Kayak Fishing Guide Adam Fisk Breaks Own (Unofficial) World Record With Insane Catch off Coast of Panama

When Robert Field says “that’s the craziest thing I’ve ever seen come out of the water with a line in its mouth,” you pay attention. Field is a kayak fishing pro who documents adventures in fertile salt- and freshwater fishing waters across the globe for his YakFishTV channel. Yet he’d never experienced a marlin on the line. That is, until he captured, and then became a part of Adam Fisk’s epic recent catch off the southern coast of Panama.

Fisk’s perspective / YouTube_YakFishTV

Fisk, who works as a guide for Los Buzos Resort near Cambutal, Panama, was enjoying a day off from putting guests on fish when he hooked up with a monster. Field documents what turns into a dramatic six-hour, 12-minute fight in the tense episode of his Field Notes series shown above. Go straight to 14 minutes, 22 seconds to get a sight of what Fisk estimates is a 500-pound trophy billfish, which he first hooks up with approximately two miles off the Azuero Peninsula.

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Fighting for four hours, the marlin drags Fish over eight miles farther into Pacific waters. Shortly thereafter, Fisk reels in enough line to touch his leader (the 15 feet of line closest to the hook) which constitutes an official marlin catch. Then he boards the resort’s support panga for help pulling in the fish for photo documentation.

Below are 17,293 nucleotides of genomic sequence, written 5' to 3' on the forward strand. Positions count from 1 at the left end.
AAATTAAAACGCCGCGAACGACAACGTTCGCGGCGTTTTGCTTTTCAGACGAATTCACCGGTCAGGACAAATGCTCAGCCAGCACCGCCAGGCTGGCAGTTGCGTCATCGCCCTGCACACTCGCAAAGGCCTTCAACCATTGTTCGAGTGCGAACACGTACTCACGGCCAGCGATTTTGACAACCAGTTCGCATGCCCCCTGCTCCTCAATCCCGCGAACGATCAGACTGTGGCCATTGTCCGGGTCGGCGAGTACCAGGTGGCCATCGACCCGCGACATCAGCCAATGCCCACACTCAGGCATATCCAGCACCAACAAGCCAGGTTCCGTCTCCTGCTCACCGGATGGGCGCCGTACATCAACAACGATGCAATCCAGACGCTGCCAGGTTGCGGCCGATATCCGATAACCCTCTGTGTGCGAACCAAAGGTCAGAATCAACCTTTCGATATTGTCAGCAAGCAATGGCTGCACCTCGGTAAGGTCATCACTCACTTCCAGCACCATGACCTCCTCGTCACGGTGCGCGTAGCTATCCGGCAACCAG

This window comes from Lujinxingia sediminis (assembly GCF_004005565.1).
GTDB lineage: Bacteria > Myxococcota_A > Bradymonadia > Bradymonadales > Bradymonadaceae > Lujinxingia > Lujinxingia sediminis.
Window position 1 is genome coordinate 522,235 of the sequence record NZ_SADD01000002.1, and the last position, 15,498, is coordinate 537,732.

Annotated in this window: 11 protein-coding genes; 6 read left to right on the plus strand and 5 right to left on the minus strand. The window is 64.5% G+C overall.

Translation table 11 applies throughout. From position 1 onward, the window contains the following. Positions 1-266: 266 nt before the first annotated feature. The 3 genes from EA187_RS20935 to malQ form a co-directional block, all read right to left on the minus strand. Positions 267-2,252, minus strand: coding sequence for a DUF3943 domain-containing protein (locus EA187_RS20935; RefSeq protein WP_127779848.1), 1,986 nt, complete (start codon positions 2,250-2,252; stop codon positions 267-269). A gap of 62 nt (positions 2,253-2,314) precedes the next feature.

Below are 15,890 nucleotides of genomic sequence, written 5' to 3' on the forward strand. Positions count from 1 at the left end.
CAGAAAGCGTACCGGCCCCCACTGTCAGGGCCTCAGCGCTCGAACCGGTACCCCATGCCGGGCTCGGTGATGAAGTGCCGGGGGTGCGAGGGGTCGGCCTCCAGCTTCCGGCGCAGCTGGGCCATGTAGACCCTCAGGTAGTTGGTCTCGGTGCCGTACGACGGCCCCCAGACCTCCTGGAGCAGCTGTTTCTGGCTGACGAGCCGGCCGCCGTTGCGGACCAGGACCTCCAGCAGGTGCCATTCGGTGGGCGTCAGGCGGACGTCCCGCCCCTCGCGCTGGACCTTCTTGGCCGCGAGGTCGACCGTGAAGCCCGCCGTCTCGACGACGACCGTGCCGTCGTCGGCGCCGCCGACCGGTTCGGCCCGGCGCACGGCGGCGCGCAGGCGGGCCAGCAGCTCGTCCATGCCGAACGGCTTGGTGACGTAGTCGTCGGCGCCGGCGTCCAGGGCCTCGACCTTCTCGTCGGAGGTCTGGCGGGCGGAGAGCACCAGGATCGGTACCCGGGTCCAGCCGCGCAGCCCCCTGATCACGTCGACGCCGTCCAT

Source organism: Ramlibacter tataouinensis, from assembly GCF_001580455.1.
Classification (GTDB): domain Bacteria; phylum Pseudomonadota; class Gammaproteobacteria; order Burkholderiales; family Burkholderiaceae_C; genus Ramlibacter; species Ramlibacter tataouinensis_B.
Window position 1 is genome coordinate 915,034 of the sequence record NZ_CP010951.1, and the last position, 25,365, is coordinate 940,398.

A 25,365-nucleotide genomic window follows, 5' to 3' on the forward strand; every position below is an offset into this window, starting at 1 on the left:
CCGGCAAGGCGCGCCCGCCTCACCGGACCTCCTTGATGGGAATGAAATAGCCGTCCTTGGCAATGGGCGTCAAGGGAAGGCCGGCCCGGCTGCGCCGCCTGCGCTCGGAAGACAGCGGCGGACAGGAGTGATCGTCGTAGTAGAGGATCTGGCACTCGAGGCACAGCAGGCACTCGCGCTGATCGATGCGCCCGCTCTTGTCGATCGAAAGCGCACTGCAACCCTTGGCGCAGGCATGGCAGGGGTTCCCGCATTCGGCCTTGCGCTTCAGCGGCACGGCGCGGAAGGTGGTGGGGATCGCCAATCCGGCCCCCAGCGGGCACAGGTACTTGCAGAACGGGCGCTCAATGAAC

With Field offering Fisk a spell, the fish keeps diving. After six hours, they reach the leader again with the exhausted marlin alongside the support boat—and finally cut it loose. Field states the fish is likely the world record for largest marlin ever caught from a kayak. His reasoning? Fisk himself was the (unofficial) record holder after his Dec. 2019 black marlin catch that he estimated around 450 pounds—at the time the largest of its kind brought to leader from a kayak. Still processing having caught an even larger fish, Fisk and Field have little time for record-book confirmation. They’ve got bigger problems with the sun setting and without enough gas in tank to motor the 15-plus miles back to the beach.

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